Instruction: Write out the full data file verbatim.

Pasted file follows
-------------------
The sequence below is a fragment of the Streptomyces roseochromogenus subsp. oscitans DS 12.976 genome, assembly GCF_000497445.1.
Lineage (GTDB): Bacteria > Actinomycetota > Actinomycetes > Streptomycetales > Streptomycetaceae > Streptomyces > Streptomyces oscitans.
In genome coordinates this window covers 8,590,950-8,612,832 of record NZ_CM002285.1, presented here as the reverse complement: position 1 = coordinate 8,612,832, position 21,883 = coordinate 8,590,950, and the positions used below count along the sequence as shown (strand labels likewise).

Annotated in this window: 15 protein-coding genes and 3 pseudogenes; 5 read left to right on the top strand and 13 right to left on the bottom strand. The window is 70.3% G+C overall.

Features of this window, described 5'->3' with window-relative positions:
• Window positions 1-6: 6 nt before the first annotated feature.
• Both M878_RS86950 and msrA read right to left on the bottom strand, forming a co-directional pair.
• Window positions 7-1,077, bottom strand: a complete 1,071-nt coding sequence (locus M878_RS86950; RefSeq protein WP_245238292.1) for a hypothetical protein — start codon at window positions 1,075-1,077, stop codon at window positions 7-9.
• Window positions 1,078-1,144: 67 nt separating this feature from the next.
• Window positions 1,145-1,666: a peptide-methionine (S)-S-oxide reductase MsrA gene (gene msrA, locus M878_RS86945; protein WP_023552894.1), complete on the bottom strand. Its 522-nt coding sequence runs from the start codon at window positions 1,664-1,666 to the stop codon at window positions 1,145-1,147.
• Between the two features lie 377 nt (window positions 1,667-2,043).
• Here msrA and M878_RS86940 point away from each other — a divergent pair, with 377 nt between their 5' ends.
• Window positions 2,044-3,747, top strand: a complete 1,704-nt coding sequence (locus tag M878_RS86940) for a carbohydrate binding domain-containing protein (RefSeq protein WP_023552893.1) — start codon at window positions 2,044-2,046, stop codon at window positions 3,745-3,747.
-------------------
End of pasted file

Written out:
The sequence below is a fragment of the Streptomyces roseochromogenus subsp. oscitans DS 12.976 genome, assembly GCF_000497445.1.
Lineage (GTDB): Bacteria > Actinomycetota > Actinomycetes > Streptomycetales > Streptomycetaceae > Streptomyces > Streptomyces oscitans.
In genome coordinates this window covers 8,590,950-8,612,832 of record NZ_CM002285.1, presented here as the reverse complement: position 1 = coordinate 8,612,832, position 21,883 = coordinate 8,590,950, and the positions used below count along the sequence as shown (strand labels likewise).

Annotated in this window: 15 protein-coding genes and 3 pseudogenes; 5 read left to right on the top strand and 13 right to left on the bottom strand. The window is 70.3% G+C overall.

Features of this window, described 5'->3' with window-relative positions:
• Window positions 1-6: 6 nt before the first annotated feature.
• Both M878_RS86950 and msrA read right to left on the bottom strand, forming a co-directional pair.
• Window positions 7-1,077, bottom strand: a complete 1,071-nt coding sequence (locus M878_RS86950; RefSeq protein WP_245238292.1) for a hypothetical protein — start codon at window positions 1,075-1,077, stop codon at window positions 7-9.
• Window positions 1,078-1,144: 67 nt separating this feature from the next.
• Window positions 1,145-1,666: a peptide-methionine (S)-S-oxide reductase MsrA gene (gene msrA, locus M878_RS86945; protein WP_023552894.1), complete on the bottom strand. Its 522-nt coding sequence runs from the start codon at window positions 1,664-1,666 to the stop codon at window positions 1,145-1,147.
• Between the two features lie 377 nt (window positions 1,667-2,043).
• Here msrA and M878_RS86940 point away from each other — a divergent pair, with 377 nt between their 5' ends.
• Window positions 2,044-3,747, top strand: a complete 1,704-nt coding sequence (locus tag M878_RS86940) for a carbohydrate binding domain-containing protein (RefSeq protein WP_023552893.1) — start codon at window positions 2,044-2,046, stop codon at window positions 3,745-3,747.